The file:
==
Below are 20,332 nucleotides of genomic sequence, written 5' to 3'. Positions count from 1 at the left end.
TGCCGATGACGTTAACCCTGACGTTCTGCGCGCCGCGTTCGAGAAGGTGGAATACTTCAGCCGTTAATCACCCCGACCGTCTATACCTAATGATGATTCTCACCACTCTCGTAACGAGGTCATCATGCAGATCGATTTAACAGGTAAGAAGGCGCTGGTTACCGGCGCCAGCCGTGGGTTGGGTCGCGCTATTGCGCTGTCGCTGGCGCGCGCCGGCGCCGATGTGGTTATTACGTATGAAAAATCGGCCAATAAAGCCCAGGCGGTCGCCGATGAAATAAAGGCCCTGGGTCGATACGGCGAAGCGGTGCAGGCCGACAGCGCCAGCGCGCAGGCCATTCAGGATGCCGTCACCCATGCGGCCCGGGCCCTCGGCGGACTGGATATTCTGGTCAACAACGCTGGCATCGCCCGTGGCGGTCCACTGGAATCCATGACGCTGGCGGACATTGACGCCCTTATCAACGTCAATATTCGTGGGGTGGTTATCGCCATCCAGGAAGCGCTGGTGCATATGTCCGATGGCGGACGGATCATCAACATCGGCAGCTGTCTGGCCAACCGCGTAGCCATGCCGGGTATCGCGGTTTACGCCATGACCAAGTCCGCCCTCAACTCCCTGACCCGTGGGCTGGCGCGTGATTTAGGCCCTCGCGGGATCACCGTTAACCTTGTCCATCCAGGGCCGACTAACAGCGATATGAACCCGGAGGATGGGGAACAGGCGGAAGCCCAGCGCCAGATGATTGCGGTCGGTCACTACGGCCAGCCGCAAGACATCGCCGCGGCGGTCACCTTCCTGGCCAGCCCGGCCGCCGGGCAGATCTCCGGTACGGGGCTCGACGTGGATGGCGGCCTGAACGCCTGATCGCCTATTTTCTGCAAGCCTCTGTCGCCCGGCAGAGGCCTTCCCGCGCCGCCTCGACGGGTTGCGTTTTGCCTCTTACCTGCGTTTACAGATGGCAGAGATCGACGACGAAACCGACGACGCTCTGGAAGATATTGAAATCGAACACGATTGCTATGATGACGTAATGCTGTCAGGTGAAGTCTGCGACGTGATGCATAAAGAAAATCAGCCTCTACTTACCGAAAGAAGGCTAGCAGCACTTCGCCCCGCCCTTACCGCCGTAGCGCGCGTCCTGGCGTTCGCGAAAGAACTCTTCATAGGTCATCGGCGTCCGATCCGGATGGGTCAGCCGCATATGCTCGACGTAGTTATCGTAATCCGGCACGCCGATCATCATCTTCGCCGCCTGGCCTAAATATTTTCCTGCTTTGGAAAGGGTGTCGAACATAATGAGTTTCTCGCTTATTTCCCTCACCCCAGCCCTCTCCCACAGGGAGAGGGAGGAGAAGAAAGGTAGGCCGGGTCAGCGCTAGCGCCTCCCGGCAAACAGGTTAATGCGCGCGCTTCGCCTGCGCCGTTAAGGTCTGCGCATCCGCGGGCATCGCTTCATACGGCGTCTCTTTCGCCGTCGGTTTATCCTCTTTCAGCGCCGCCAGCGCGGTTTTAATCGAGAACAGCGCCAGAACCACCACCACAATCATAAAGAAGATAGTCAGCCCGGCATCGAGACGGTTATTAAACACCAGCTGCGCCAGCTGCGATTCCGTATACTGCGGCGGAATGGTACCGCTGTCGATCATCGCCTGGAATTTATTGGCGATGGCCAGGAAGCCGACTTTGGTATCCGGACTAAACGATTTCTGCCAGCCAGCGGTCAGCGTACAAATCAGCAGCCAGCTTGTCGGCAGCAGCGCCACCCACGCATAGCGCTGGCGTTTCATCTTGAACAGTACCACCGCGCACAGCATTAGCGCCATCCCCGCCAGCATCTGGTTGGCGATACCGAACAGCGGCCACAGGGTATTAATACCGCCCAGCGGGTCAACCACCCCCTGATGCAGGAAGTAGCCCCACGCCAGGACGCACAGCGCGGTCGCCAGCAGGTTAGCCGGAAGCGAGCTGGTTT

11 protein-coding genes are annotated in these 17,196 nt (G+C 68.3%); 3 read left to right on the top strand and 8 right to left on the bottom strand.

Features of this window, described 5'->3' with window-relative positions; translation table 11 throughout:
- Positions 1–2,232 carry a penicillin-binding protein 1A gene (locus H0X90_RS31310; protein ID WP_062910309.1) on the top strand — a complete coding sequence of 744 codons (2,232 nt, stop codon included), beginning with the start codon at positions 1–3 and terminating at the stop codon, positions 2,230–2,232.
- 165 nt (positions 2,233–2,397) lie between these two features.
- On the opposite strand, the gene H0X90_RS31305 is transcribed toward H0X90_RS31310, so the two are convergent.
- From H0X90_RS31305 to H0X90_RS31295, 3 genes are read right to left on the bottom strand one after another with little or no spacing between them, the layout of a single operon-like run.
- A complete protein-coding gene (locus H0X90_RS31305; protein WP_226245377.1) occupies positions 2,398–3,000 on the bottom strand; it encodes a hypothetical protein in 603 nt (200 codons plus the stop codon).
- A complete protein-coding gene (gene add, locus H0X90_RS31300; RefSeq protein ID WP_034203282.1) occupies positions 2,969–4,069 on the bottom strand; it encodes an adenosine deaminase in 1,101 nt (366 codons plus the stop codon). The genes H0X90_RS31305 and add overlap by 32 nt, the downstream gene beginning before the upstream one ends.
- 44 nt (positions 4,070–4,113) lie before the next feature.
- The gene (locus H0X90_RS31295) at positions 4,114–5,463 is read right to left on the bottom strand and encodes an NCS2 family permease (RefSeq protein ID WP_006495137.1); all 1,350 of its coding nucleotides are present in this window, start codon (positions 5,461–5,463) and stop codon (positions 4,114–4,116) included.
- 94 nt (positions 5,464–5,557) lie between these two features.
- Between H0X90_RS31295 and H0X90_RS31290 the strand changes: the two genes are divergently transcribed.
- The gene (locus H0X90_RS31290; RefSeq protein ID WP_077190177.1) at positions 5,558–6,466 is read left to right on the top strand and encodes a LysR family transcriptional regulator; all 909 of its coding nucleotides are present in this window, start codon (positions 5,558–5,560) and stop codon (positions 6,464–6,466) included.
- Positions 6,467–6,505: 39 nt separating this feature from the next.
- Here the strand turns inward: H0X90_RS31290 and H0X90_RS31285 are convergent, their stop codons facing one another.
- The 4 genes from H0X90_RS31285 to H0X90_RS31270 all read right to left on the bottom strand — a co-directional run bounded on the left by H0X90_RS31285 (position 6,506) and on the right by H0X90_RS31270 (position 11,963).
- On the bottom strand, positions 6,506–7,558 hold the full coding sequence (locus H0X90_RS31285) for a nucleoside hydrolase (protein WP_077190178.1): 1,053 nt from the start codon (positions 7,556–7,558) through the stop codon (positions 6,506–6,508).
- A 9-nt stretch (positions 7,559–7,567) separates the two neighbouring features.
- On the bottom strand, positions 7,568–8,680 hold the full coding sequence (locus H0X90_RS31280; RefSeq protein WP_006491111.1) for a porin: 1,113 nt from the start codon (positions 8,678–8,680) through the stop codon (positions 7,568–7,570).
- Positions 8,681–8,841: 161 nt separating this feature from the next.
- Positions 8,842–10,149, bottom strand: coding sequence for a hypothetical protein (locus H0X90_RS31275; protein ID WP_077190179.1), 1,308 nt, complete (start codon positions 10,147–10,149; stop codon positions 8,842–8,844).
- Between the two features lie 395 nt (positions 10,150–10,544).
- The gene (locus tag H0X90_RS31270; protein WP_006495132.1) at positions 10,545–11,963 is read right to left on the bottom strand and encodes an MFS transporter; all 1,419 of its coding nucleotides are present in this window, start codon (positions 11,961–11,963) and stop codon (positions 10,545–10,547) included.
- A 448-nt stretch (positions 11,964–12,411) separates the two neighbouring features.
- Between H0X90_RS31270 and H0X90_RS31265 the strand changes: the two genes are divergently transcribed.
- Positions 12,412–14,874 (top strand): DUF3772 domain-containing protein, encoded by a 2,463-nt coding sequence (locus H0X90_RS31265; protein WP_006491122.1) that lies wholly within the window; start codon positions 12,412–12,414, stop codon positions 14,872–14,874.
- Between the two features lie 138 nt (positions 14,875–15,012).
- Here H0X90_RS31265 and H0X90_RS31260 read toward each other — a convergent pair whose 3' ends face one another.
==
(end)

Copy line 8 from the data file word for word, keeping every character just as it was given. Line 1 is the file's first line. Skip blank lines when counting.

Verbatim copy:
- From H0X90_RS31305 to H0X90_RS31295, 3 genes are read right to left on the bottom strand one after another with little or no spacing between them, the layout of a single operon-like run.